22 April 2018 – National day announced.

timeline logo

National day announced by Prime Minister Theresa May to commemorate Stephen Lawrence’s life. Stephen Lawrence Day will be celebrated every year on 22 April.

At Challenge North Staffs we hold the same values as Stephen Lawrence Day as it is about building a fairer and more inclusive society, but that can only happen when we treat everyone with fairness and respect.

To get involved and find out more information please click the below “Home” link and do your part. Thank you.

International Women’s Day (08/03/21)

When supporting victims of Hate Crime we always have in mind the 6 protected characteristics which individuals have. One of these is gender.

Research has found that calls to helplines have increased five-fold in some countries as rates of reported intimate partner violence increase because of COVID-19. Restricted movement, social isolation, and economic insecurity are increasing women’s vulnerability to violence in the home around the world [2].

Further, by September 2020, 48 countries had integrated prevention and response to violence against women and girls into COVID-19 response plans, and 121 countries had adopted measures to strengthen services for women survivors of violence during the global crisis, but more efforts are urgently needed [3].

The few of many reasons above are why we need to celebrate International Women’s Day (IWD) by looking at the social, economic, cultural, and political achievements of women. Run annually on March 8, the day also marks a call to action for accelerating gender parity.

One of the most powerful ways groups can support International Women’s Day is by championing their own #ChooseToChallenge campaign within their communities, networks, organizations, and groups.

Each year an annual IWD campaign theme is celebrated and continues all year long to unify direction and galvanize activity by providing a meaningful framework to connect and amplify action.

Baroness Helena Kennedy is currently championing the idea that Misogyny should be classified as a Hate Crime. While a working definition of misogyny is for the Scottish government to deliberate, Kennedy suggests it should target conduct like street harassment, sexual bullying in the workplace and online abuse of women in public life.

An organisation called Citizens UK have also promoted this idea and at Challenge North Staffs we also see why this change in law could make a difference. Please click the below link to find out more about Misogyny as a Hate Crime and how Citizens UK are challenging hate:

Finally, our caseworkers at Challenge North Staffs aims to embrace diversity and challenge discriminatory behaviour when supporting victims of Hate Crime. We always have gender at the forefront of our mind when a victim comes to us for help.

If you want to find out more about how you can support IWD, please click the link below, we would greatly appreciate it:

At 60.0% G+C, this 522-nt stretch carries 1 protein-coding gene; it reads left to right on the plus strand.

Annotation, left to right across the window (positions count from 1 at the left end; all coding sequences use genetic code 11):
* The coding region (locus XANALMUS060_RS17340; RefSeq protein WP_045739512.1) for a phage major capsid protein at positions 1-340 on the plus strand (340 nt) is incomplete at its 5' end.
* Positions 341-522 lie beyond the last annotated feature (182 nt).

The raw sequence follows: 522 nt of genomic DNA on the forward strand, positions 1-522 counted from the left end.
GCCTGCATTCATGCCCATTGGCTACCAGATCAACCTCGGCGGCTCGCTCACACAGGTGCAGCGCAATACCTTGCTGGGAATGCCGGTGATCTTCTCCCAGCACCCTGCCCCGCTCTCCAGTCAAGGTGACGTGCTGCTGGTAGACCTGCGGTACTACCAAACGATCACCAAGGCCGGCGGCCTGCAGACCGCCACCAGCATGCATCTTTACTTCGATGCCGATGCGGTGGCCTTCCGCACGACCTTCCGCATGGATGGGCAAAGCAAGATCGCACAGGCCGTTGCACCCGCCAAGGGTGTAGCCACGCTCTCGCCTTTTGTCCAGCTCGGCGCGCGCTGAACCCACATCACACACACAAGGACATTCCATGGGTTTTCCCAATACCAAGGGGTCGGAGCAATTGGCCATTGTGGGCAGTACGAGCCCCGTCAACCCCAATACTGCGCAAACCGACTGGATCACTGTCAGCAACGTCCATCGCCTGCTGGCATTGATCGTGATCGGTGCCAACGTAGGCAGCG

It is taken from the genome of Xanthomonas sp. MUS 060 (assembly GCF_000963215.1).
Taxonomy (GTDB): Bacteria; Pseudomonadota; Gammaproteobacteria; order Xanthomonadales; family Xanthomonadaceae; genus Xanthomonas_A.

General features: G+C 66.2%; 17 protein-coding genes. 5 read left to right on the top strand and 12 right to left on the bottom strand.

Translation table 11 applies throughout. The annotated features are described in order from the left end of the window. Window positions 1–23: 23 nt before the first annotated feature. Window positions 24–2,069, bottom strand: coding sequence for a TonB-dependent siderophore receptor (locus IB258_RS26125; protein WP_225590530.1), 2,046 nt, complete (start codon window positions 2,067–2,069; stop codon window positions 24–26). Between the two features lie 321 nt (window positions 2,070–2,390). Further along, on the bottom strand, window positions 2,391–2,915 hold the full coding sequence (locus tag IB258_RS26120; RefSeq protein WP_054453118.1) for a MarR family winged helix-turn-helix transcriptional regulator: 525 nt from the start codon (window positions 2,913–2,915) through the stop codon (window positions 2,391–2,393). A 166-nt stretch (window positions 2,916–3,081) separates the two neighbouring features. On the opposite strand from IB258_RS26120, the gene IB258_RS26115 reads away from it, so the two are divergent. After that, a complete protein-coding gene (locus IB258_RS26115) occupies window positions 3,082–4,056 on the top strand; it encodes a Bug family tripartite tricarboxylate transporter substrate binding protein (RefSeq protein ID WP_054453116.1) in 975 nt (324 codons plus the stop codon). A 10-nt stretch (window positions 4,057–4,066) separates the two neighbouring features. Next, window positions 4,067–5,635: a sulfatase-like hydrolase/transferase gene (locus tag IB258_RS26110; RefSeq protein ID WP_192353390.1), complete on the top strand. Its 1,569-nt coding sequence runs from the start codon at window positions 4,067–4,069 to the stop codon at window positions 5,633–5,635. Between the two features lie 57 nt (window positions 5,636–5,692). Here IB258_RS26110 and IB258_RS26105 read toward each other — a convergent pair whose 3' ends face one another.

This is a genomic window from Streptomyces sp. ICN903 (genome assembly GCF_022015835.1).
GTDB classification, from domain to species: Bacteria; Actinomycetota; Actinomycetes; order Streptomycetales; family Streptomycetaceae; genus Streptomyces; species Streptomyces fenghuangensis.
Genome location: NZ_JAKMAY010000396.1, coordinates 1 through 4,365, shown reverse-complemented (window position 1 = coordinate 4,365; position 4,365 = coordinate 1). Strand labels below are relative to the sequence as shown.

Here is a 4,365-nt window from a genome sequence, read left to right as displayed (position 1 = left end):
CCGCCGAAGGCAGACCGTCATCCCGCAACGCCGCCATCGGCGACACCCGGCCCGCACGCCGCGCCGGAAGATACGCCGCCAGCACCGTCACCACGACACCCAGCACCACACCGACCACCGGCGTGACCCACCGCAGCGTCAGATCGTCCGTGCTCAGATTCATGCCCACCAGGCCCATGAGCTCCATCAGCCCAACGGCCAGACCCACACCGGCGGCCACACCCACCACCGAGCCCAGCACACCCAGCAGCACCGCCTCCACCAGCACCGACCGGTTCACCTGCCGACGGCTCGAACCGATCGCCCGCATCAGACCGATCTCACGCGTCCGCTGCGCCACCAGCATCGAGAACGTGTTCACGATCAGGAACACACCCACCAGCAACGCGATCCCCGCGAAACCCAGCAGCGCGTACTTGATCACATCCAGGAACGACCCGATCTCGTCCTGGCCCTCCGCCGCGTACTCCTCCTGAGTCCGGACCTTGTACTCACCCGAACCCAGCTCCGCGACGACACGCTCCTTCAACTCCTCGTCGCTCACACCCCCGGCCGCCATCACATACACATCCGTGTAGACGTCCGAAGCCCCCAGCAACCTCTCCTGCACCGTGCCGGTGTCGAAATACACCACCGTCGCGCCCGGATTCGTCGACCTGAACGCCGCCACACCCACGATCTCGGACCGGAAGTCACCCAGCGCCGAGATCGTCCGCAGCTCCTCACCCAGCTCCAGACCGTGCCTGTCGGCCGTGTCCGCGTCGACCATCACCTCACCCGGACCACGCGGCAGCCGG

LGBTQ+ History Month

At Challenge North Staffs we are advocates for LGBTQ+ lives all year round, but for the month of February we especially celebrate and recognise the struggles that LGBTQ+ individuals are faced with.

LGBT+ History Month was initiated in the UK by Schools Out UK and first took place in February 2005. The event is intended to raise awareness of, and combat prejudice against, LGBT people and history.

To find out more please click on the below link where you will find resources and more information on how to support LGBTQ+ History Month.

Have you or your family been affected by Windrush?

(Click the below link to find out more)

WHT Community Event Poster – 17.11.20

Black Lives Matter

The Black Lives Matter movement has brought some crucial issues including UK police brutality/ abuse of powers, as well as racial discrimination at all levels, into the forefront of public discourse. It is important for us to reflect on how we, as CNS, can make black and minority ethnicity clients feel welcome and comfortable to use our services and disclose sensitive information.

We think of ourselves as an organisation committed to celebrating diversity and challenging discrimination, but there is always time for reflection. It is important that we always strive to make our service even more accessible and suitable for a diverse range of clients, and recognise where we could be doing better on this front.

A crucial point we want to make clear is the importance of reporting Hate Crimes in these times of tension and we want to make that as easy and comfortable as possible for our local black community.


Below are some important links from our partner agencies which offer more information on the Black Lives Matter movement:

Hope Not Hate:

National Police Chiefs Council:

Staffordshire Police:

The Sentinel:

Asylum Matters:

Asylum Matters have stated some points which help to encourage important and challenging conversations about race, privilege and justice in the charity sector and beyond:

Finally, please check out the Black Lives Matter Movement website for more ways you can help and for more information about the issues being faced.